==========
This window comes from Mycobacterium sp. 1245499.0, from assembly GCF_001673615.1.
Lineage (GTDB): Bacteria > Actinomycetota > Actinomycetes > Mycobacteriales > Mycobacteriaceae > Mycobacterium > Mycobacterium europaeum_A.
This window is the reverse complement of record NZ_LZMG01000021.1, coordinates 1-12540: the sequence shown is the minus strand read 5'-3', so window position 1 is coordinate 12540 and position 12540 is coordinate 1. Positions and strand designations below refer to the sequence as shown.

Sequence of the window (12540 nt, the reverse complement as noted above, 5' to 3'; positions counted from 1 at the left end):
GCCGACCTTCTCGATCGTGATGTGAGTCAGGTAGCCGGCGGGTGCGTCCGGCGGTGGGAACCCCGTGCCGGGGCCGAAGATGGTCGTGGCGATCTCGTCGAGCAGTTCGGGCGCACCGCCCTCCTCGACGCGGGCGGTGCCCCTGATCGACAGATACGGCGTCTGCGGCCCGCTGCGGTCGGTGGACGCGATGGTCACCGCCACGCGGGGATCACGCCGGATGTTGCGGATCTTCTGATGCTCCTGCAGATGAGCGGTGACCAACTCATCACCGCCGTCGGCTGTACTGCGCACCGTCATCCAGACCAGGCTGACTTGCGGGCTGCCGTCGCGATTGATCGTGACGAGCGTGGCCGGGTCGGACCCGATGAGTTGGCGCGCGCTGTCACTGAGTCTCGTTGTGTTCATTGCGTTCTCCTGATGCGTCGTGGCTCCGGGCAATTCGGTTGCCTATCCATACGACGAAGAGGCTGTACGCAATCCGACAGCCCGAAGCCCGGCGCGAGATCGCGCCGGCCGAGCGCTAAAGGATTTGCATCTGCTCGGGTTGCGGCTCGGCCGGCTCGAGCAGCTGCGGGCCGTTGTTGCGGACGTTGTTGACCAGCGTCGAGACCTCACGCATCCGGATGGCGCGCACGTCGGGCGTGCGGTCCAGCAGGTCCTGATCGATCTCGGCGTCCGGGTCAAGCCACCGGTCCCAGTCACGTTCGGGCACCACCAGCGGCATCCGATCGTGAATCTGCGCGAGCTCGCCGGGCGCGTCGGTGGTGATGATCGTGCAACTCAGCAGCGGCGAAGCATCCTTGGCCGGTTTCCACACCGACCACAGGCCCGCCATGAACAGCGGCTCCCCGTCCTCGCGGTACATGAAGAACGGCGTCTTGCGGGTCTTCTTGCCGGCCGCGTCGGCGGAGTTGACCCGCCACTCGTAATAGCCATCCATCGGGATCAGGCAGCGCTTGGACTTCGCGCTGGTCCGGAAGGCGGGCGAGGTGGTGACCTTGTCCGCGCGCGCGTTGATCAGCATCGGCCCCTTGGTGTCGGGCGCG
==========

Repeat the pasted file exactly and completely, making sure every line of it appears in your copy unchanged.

This window comes from Mycobacterium sp. 1245499.0, from assembly GCF_001673615.1.
Lineage (GTDB): Bacteria > Actinomycetota > Actinomycetes > Mycobacteriales > Mycobacteriaceae > Mycobacterium > Mycobacterium europaeum_A.
This window is the reverse complement of record NZ_LZMG01000021.1, coordinates 1-12540: the sequence shown is the minus strand read 5'-3', so window position 1 is coordinate 12540 and position 12540 is coordinate 1. Positions and strand designations below refer to the sequence as shown.

Sequence of the window (12540 nt, the reverse complement as noted above, 5' to 3'; positions counted from 1 at the left end):
GCCGACCTTCTCGATCGTGATGTGAGTCAGGTAGCCGGCGGGTGCGTCCGGCGGTGGGAACCCCGTGCCGGGGCCGAAGATGGTCGTGGCGATCTCGTCGAGCAGTTCGGGCGCACCGCCCTCCTCGACGCGGGCGGTGCCCCTGATCGACAGATACGGCGTCTGCGGCCCGCTGCGGTCGGTGGACGCGATGGTCACCGCCACGCGGGGATCACGCCGGATGTTGCGGATCTTCTGATGCTCCTGCAGATGAGCGGTGACCAACTCATCACCGCCGTCGGCTGTACTGCGCACCGTCATCCAGACCAGGCTGACTTGCGGGCTGCCGTCGCGATTGATCGTGACGAGCGTGGCCGGGTCGGACCCGATGAGTTGGCGCGCGCTGTCACTGAGTCTCGTTGTGTTCATTGCGTTCTCCTGATGCGTCGTGGCTCCGGGCAATTCGGTTGCCTATCCATACGACGAAGAGGCTGTACGCAATCCGACAGCCCGAAGCCCGGCGCGAGATCGCGCCGGCCGAGCGCTAAAGGATTTGCATCTGCTCGGGTTGCGGCTCGGCCGGCTCGAGCAGCTGCGGGCCGTTGTTGCGGACGTTGTTGACCAGCGTCGAGACCTCACGCATCCGGATGGCGCGCACGTCGGGCGTGCGGTCCAGCAGGTCCTGATCGATCTCGGCGTCCGGGTCAAGCCACCGGTCCCAGTCACGTTCGGGCACCACCAGCGGCATCCGATCGTGAATCTGCGCGAGCTCGCCGGGCGCGTCGGTGGTGATGATCGTGCAACTCAGCAGCGGCGAAGCATCCTTGGCCGGTTTCCACACCGACCACAGGCCCGCCATGAACAGCGGCTCCCCGTCCTCGCGGTACATGAAGAACGGCGTCTTGCGGGTCTTCTTGCCGGCCGCGTCGGCGGAGTTGACCCGCCACTCGTAATAGCCATCCATCGGGATCAGGCAGCGCTTGGACTTCGCGCTGGTCCGGAAGGCGGGCGAGGTGGTGACCTTGTCCGCGCGCGCGTTGATCAGCATCGGCCCCTTGGTGTCGGGCGCG